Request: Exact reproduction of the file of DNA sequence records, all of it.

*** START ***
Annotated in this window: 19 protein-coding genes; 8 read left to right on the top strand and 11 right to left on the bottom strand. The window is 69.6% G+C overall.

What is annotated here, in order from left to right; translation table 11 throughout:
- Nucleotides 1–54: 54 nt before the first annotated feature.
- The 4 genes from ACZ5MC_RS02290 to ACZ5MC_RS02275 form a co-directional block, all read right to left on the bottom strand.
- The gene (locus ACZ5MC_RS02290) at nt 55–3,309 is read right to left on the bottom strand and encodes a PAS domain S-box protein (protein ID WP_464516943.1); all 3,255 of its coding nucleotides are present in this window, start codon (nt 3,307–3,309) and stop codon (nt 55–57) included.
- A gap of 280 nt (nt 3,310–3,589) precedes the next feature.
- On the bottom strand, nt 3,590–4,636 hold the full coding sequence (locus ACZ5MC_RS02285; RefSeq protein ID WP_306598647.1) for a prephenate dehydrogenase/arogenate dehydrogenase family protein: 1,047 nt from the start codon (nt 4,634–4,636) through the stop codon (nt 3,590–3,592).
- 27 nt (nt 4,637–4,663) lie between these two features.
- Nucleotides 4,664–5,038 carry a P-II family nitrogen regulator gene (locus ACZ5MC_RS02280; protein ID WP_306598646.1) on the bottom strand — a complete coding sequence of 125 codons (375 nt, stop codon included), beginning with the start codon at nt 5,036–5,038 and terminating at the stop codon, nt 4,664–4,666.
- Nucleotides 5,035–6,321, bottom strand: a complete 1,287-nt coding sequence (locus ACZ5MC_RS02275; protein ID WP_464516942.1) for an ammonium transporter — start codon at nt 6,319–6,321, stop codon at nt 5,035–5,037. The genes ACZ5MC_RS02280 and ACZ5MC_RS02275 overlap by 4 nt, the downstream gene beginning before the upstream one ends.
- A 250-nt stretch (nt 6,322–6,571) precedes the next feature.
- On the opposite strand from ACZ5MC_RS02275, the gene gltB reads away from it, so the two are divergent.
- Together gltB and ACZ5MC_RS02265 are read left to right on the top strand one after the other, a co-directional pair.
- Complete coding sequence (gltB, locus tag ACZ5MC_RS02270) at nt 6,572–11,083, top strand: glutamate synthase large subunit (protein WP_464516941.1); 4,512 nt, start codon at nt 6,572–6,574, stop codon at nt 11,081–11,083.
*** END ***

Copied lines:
Annotated in this window: 19 protein-coding genes; 8 read left to right on the top strand and 11 right to left on the bottom strand. The window is 69.6% G+C overall.

What is annotated here, in order from left to right; translation table 11 throughout:
- Nucleotides 1–54: 54 nt before the first annotated feature.
- The 4 genes from ACZ5MC_RS02290 to ACZ5MC_RS02275 form a co-directional block, all read right to left on the bottom strand.
- The gene (locus ACZ5MC_RS02290) at nt 55–3,309 is read right to left on the bottom strand and encodes a PAS domain S-box protein (protein ID WP_464516943.1); all 3,255 of its coding nucleotides are present in this window, start codon (nt 3,307–3,309) and stop codon (nt 55–57) included.
- A gap of 280 nt (nt 3,310–3,589) precedes the next feature.
- On the bottom strand, nt 3,590–4,636 hold the full coding sequence (locus ACZ5MC_RS02285; RefSeq protein ID WP_306598647.1) for a prephenate dehydrogenase/arogenate dehydrogenase family protein: 1,047 nt from the start codon (nt 4,634–4,636) through the stop codon (nt 3,590–3,592).
- 27 nt (nt 4,637–4,663) lie between these two features.
- Nucleotides 4,664–5,038 carry a P-II family nitrogen regulator gene (locus ACZ5MC_RS02280; protein ID WP_306598646.1) on the bottom strand — a complete coding sequence of 125 codons (375 nt, stop codon included), beginning with the start codon at nt 5,036–5,038 and terminating at the stop codon, nt 4,664–4,666.
- Nucleotides 5,035–6,321, bottom strand: a complete 1,287-nt coding sequence (locus ACZ5MC_RS02275; protein ID WP_464516942.1) for an ammonium transporter — start codon at nt 6,319–6,321, stop codon at nt 5,035–5,037. The genes ACZ5MC_RS02280 and ACZ5MC_RS02275 overlap by 4 nt, the downstream gene beginning before the upstream one ends.
- A 250-nt stretch (nt 6,322–6,571) precedes the next feature.
- On the opposite strand from ACZ5MC_RS02275, the gene gltB reads away from it, so the two are divergent.
- Together gltB and ACZ5MC_RS02265 are read left to right on the top strand one after the other, a co-directional pair.
- Complete coding sequence (gltB, locus tag ACZ5MC_RS02270) at nt 6,572–11,083, top strand: glutamate synthase large subunit (protein WP_464516941.1); 4,512 nt, start codon at nt 6,572–6,574, stop codon at nt 11,081–11,083.